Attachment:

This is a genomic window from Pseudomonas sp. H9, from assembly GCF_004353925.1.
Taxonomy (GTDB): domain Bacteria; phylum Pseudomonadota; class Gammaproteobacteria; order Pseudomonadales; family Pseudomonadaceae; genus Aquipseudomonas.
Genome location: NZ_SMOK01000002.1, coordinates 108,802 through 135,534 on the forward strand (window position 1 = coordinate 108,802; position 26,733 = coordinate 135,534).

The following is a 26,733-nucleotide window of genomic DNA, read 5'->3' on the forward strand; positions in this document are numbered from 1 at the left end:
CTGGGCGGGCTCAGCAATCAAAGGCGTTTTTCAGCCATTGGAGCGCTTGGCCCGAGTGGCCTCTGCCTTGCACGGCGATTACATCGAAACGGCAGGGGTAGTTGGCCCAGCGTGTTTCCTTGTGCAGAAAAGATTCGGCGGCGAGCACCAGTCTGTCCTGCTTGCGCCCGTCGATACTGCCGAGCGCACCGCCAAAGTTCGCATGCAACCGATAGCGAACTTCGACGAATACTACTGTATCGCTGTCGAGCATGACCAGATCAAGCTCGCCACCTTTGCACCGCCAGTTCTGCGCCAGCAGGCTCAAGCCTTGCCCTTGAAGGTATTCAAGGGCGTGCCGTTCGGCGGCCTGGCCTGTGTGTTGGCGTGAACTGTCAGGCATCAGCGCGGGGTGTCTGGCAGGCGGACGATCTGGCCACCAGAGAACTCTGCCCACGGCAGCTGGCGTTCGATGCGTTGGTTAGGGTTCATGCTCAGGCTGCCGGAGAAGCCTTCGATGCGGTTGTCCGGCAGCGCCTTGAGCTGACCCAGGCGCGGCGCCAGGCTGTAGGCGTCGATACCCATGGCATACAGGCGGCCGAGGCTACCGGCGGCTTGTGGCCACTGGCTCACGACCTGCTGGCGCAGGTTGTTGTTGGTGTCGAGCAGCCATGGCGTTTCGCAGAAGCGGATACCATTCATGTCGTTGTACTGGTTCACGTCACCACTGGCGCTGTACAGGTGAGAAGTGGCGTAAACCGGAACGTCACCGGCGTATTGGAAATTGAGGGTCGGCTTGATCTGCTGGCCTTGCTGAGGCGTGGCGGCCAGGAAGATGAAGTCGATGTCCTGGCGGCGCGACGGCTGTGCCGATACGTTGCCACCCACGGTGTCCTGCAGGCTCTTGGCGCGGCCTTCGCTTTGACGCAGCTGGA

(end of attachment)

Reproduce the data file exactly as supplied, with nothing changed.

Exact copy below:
This is a genomic window from Pseudomonas sp. H9, from assembly GCF_004353925.1.
Taxonomy (GTDB): domain Bacteria; phylum Pseudomonadota; class Gammaproteobacteria; order Pseudomonadales; family Pseudomonadaceae; genus Aquipseudomonas.
Genome location: NZ_SMOK01000002.1, coordinates 108,802 through 135,534 on the forward strand (window position 1 = coordinate 108,802; position 26,733 = coordinate 135,534).

The following is a 26,733-nucleotide window of genomic DNA, read 5'->3' on the forward strand; positions in this document are numbered from 1 at the left end:
CTGGGCGGGCTCAGCAATCAAAGGCGTTTTTCAGCCATTGGAGCGCTTGGCCCGAGTGGCCTCTGCCTTGCACGGCGATTACATCGAAACGGCAGGGGTAGTTGGCCCAGCGTGTTTCCTTGTGCAGAAAAGATTCGGCGGCGAGCACCAGTCTGTCCTGCTTGCGCCCGTCGATACTGCCGAGCGCACCGCCAAAGTTCGCATGCAACCGATAGCGAACTTCGACGAATACTACTGTATCGCTGTCGAGCATGACCAGATCAAGCTCGCCACCTTTGCACCGCCAGTTCTGCGCCAGCAGGCTCAAGCCTTGCCCTTGAAGGTATTCAAGGGCGTGCCGTTCGGCGGCCTGGCCTGTGTGTTGGCGTGAACTGTCAGGCATCAGCGCGGGGTGTCTGGCAGGCGGACGATCTGGCCACCAGAGAACTCTGCCCACGGCAGCTGGCGTTCGATGCGTTGGTTAGGGTTCATGCTCAGGCTGCCGGAGAAGCCTTCGATGCGGTTGTCCGGCAGCGCCTTGAGCTGACCCAGGCGCGGCGCCAGGCTGTAGGCGTCGATACCCATGGCATACAGGCGGCCGAGGCTACCGGCGGCTTGTGGCCACTGGCTCACGACCTGCTGGCGCAGGTTGTTGTTGGTGTCGAGCAGCCATGGCGTTTCGCAGAAGCGGATACCATTCATGTCGTTGTACTGGTTCACGTCACCACTGGCGCTGTACAGGTGAGAAGTGGCGTAAACCGGAACGTCACCGGCGTATTGGAAATTGAGGGTCGGCTTGATCTGCTGGCCTTGCTGAGGCGTGGCGGCCAGGAAGATGAAGTCGATGTCCTGGCGGCGCGACGGCTGTGCCGATACGTTGCCACCCACGGTGTCCTGCAGGCTCTTGGCGCGGCCTTCGCTTTGACGCAGCTGGA